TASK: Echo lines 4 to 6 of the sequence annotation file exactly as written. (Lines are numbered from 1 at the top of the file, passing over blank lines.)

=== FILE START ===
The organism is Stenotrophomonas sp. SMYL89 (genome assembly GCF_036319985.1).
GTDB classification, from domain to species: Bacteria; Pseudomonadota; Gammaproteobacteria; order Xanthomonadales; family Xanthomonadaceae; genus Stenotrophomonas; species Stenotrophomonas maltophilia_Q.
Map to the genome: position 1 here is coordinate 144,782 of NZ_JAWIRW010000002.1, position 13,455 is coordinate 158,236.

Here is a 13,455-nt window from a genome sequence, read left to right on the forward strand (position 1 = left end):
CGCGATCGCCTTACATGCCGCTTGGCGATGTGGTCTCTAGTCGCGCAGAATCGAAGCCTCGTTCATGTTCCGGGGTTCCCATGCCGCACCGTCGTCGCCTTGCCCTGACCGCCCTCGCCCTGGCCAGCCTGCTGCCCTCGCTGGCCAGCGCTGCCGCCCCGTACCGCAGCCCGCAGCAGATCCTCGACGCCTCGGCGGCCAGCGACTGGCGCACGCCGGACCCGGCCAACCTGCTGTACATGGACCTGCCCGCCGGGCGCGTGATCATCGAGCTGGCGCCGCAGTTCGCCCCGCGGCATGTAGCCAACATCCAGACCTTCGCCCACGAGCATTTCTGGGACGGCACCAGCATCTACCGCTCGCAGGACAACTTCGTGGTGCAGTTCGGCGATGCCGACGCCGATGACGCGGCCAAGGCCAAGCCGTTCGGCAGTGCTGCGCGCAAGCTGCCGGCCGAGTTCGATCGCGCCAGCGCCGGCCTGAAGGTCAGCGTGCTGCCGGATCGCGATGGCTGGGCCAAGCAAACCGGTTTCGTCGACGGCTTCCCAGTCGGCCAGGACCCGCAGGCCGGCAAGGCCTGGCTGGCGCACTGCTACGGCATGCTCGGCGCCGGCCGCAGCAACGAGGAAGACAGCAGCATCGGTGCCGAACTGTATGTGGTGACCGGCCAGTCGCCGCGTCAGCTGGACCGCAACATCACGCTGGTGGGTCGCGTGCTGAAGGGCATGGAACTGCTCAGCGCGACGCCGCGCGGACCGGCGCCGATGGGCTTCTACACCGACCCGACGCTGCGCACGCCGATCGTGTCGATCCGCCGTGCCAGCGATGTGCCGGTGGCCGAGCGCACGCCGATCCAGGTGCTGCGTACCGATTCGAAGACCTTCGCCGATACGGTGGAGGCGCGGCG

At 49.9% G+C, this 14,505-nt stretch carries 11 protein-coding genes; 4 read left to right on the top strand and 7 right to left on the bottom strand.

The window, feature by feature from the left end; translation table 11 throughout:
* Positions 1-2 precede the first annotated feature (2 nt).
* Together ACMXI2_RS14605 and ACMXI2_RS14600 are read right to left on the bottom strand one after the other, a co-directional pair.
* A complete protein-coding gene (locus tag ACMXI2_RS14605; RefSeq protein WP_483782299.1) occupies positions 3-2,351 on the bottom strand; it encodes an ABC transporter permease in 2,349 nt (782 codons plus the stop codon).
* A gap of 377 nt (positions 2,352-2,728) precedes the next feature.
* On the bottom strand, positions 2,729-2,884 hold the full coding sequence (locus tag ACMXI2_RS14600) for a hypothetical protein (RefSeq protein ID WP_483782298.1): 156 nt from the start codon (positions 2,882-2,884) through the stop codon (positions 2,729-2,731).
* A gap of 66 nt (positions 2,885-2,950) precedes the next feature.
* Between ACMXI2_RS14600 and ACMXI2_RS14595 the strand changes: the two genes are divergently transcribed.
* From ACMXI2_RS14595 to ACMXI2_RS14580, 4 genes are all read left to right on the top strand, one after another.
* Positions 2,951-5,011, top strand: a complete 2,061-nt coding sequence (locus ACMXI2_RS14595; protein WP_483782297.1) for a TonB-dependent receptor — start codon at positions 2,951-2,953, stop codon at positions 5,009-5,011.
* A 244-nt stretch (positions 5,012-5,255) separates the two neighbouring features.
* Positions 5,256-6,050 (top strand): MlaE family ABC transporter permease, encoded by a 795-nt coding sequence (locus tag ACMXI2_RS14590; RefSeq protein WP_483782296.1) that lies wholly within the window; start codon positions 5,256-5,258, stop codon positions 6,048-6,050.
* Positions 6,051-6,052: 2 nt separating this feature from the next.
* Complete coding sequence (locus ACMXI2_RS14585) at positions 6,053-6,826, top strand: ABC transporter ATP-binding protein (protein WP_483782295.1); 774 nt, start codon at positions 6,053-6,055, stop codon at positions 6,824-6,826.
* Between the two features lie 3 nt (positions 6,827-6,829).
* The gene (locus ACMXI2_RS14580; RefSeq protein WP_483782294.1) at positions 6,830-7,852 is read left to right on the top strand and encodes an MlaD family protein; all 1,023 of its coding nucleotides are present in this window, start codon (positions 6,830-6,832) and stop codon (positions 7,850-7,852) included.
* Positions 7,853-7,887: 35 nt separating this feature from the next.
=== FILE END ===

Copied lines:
Here is a 13,455-nt window from a genome sequence, read left to right on the forward strand (position 1 = left end):
CGCGATCGCCTTACATGCCGCTTGGCGATGTGGTCTCTAGTCGCGCAGAATCGAAGCCTCGTTCATGTTCCGGGGTTCCCATGCCGCACCGTCGTCGCCTTGCCCTGACCGCCCTCGCCCTGGCCAGCCTGCTGCCCTCGCTGGCCAGCGCTGCCGCCCCGTACCGCAGCCCGCAGCAGATCCTCGACGCCTCGGCGGCCAGCGACTGGCGCACGCCGGACCCGGCCAACCTGCTGTACATGGACCTGCCCGCCGGGCGCGTGATCATCGAGCTGGCGCCGCAGTTCGCCCCGCGGCATGTAGCCAACATCCAGACCTTCGCCCACGAGCATTTCTGGGACGGCACCAGCATCTACCGCTCGCAGGACAACTTCGTGGTGCAGTTCGGCGATGCCGACGCCGATGACGCGGCCAAGGCCAAGCCGTTCGGCAGTGCTGCGCGCAAGCTGCCGGCCGAGTTCGATCGCGCCAGCGCCGGCCTGAAGGTCAGCGTGCTGCCGGATCGCGATGGCTGGGCCAAGCAAACCGGTTTCGTCGACGGCTTCCCAGTCGGCCAGGACCCGCAGGCCGGCAAGGCCTGGCTGGCGCACTGCTACGGCATGCTCGGCGCCGGCCGCAGCAACGAGGAAGACAGCAGCATCGGTGCCGAACTGTATGTGGTGACCGGCCAGTCGCCGCGTCAGCTGGACCGCAACATCACGCTGGTGGGTCGCGTGCTGAAGGGCATGGAACTGCTCAGCGCGACGCCGCGCGGACCGGCGCCGATGGGCTTCTACACCGACCCGACGCTGCGCACGCCGATCGTGTCGATCCGCCGTGCCAGCGATGTGCCGGTGGCCGAGCGCACGCCGATCCAGGTGCTGCGTACCGATTCGAAGACCTTCGCCGATACGGTGGAGGCGCGGCG

At 49.9% G+C, this 14,505-nt stretch carries 11 protein-coding genes; 4 read left to right on the top strand and 7 right to left on the bottom strand.